Mexborough and Swinton Times April 22, 1927
Fire at the Pit
The continual blowing of the fire sirens at the collieries last week was to many residents awe-inspiring, and many tell me that it made them feel “quite funny.” That something of great import was “on” was evident, for the alarms and excursions” continued over half an hour uninterruptedly.
Hundreds of persons were attracted to the vicinity of the pit, for the glare in the sky immediately told where the outbreak was. There was an anxious time at first, due to the uncertainty, but as news of the exact happenings leaked, though a feeling of thankfulness was apparent, and the speed with which the flames were extinguished was very reassuring to the assembled throng.
When the men from the “shift” appeared – having been told to get their clothes on and get out, there were many happy reunions. Most of the workers did not know what had happened until they reached the surface, and many of them had an anxious time on their way to the pit bottom, but their fears were soon eased.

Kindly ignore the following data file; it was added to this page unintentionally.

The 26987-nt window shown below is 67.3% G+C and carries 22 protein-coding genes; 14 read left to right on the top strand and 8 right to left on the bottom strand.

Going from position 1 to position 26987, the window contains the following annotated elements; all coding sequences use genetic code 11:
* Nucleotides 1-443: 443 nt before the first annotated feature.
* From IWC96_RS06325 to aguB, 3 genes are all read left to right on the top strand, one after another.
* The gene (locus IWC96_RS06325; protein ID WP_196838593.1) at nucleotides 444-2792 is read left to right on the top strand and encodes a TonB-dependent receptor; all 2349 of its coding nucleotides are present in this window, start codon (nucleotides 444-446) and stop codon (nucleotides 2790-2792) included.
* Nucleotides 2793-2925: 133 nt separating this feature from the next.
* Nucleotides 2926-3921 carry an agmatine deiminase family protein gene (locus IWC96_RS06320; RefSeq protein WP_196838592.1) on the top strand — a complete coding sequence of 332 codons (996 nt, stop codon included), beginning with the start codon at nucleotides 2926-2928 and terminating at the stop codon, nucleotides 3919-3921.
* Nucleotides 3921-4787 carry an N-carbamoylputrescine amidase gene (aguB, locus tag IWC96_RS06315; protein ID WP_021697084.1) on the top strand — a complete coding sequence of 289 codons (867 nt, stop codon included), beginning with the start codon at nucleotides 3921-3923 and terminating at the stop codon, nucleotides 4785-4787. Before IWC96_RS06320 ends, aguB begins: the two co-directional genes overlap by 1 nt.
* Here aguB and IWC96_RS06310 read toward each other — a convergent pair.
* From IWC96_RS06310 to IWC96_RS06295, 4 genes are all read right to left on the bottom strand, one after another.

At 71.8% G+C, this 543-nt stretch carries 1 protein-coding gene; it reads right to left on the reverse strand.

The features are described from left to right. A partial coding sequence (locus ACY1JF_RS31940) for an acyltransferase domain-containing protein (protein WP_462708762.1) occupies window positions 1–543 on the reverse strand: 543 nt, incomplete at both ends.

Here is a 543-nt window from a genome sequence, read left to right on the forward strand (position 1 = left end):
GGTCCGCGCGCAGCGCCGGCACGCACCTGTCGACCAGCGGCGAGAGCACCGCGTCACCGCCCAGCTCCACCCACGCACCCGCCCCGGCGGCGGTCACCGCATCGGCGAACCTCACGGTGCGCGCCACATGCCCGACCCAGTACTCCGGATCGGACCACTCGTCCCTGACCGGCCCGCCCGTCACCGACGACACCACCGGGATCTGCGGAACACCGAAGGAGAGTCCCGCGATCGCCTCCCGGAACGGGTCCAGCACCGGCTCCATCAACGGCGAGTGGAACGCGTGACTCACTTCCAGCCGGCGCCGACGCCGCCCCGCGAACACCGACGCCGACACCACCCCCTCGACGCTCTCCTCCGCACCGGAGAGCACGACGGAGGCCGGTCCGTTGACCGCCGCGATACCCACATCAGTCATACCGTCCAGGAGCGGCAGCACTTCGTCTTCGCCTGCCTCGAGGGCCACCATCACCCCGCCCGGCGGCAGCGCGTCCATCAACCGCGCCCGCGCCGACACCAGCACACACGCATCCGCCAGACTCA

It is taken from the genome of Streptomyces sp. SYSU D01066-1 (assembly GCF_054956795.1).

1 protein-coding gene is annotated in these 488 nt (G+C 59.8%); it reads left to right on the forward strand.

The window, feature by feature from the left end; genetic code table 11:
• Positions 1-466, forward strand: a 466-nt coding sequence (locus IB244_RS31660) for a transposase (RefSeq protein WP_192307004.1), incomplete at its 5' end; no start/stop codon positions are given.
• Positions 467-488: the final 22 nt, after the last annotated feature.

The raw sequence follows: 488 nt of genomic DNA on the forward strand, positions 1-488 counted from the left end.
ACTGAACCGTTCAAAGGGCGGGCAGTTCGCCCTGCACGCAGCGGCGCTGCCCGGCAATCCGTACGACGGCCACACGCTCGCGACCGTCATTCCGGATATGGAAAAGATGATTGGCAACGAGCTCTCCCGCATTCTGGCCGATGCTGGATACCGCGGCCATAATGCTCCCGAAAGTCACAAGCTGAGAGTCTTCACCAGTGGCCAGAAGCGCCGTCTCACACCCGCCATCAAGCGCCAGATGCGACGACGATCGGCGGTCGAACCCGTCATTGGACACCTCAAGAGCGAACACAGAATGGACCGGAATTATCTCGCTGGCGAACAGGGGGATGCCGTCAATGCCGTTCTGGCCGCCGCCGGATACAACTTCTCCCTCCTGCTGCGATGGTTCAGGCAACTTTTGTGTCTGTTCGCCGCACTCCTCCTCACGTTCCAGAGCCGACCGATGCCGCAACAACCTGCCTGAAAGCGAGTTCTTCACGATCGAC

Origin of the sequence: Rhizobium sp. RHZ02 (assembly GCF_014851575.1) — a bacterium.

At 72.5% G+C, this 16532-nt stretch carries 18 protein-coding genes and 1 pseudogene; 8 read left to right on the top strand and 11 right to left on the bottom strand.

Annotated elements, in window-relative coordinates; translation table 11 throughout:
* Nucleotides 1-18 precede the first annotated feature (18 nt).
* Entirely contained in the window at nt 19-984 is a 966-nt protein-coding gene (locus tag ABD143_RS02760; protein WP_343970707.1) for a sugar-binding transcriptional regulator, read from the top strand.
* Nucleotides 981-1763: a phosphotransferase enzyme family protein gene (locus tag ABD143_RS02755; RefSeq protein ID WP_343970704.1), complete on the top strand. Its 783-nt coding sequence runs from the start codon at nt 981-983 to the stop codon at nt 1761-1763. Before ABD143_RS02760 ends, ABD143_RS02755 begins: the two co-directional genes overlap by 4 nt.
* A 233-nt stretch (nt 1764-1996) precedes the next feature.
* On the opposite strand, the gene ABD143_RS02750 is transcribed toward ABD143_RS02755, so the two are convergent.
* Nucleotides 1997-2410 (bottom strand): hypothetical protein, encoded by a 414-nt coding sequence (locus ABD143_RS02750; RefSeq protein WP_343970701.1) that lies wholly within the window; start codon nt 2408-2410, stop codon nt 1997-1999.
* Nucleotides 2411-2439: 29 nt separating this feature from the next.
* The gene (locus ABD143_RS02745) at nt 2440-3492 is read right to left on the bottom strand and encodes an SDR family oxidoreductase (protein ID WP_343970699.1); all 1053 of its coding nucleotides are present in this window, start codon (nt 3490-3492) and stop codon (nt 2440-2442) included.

But all’s well that ends well and there were many expressions of gratitude on Tuesday when the town crier went round to announce that the night shift would work at Cadeby. This was sooner than was at first anticipated, for various times from 3 to 7 weeks had been rumoured as the probable length of the stoppage. There is a great credit due to those who must have worked like Trojans to permit such a speedy resumption. It was Saturday when I was informed that the new cylinders were in, that the engine and drum had been found undamaged, and that when the new ropes came they could immediately be fitted.
On Monday morning I heard that a rope was fitted and later in the day cage tests were carried out and on Tuesday we got the news all be waiting for.
The holiday has for many been an anxious time, particularly for those affected by the fire, for I am informed that they will get neither “dole “or union pay, and for them the net result will be about one clear weeks loss of wages.